The equipment selected for the blending process was inadequate. The blender used by Napp for the process was inappropriate for the water-reactive materials blended.
Communications between Napp and the customer were inadequate. Napp was carrying out a blending operation for another company. Inadequate communication of hazard information between the companies led to an inadequate process hazard review.
The training of fire brigade members and emergency responders was inadequate. Napp fire brigade members were not trained to respond to the type of emergency that occurred.
The JCAIT developed recommendations to address the root causes and contributing factors to prevent a recurrence or similar event at other facilities. The recommendations included:
Facilities need to fully understand chemical and process hazards, failure modes and safeguards, deviations from normal and their consequences, and ensure that all relevant personnel know the proper actions to take to operate the process safely, recognize and address deviations, return to normal operations, or safely shut down. This is best achieved through process hazards analyses, standard operating procedures, and training;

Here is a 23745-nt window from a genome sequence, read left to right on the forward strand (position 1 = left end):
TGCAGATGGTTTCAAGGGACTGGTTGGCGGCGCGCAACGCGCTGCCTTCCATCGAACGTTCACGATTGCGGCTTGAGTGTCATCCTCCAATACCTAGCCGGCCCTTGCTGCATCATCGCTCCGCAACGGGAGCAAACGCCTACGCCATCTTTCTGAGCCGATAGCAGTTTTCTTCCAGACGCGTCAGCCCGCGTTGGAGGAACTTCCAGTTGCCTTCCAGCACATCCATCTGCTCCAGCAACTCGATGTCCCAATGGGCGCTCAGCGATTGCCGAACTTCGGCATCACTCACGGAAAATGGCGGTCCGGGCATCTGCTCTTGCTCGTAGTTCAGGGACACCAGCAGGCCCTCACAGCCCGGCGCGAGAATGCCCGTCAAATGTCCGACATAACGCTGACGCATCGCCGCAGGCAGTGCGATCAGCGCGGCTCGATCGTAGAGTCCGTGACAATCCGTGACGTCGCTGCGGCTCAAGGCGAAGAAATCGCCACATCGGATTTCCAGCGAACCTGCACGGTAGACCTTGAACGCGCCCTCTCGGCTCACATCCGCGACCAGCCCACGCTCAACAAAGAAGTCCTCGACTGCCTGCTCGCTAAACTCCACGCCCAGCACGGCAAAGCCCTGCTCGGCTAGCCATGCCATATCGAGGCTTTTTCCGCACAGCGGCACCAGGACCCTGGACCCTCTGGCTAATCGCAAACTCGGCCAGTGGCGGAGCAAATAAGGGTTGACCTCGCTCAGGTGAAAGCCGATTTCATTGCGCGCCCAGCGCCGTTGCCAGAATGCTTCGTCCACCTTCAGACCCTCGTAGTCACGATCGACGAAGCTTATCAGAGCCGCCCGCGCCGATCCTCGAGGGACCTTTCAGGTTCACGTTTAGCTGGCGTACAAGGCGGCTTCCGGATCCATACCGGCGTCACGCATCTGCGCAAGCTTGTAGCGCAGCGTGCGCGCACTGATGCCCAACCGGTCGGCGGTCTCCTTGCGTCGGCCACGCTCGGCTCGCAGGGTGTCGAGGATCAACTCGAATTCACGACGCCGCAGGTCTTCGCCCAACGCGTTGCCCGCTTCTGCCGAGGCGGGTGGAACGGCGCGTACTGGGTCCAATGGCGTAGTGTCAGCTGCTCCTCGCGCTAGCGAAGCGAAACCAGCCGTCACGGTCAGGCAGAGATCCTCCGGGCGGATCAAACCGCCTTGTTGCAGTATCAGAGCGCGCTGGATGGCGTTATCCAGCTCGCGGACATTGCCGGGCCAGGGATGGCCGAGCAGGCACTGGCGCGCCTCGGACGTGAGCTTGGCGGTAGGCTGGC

Guidance is needed to address the unique circumstances surrounding tolling arrangements (where one company does a process for another) and the responsibilities for hazards assessments and communication of process safety information;
Facilities should ensure that equipment manufacturers' recommendations for proper use of equipment are followed;
OSHA and EPA should review the lists of substances subject to the OSHA Process Safety Management of Highly Hazardous Chemicals and EPA Risk Management Program regulations to determine whether additional reactive substances should be added.
OSHA needs to review the role of material safety data sheets (MSDSs) in conjunction with its standards for process safety management, hazard communication and hazardous waste and emergency response to clarify that MSDS should not be used beyond their intended design. Industry should consider additional consensus standards or guidelines to address MSDS consistency and use; and
OSHA and EPA should consider whether additional guidance or outreach is needed for users to understand the limitations of MSDSs and industry awareness that more than the MSDS is needed to conduct full process hazards analyses.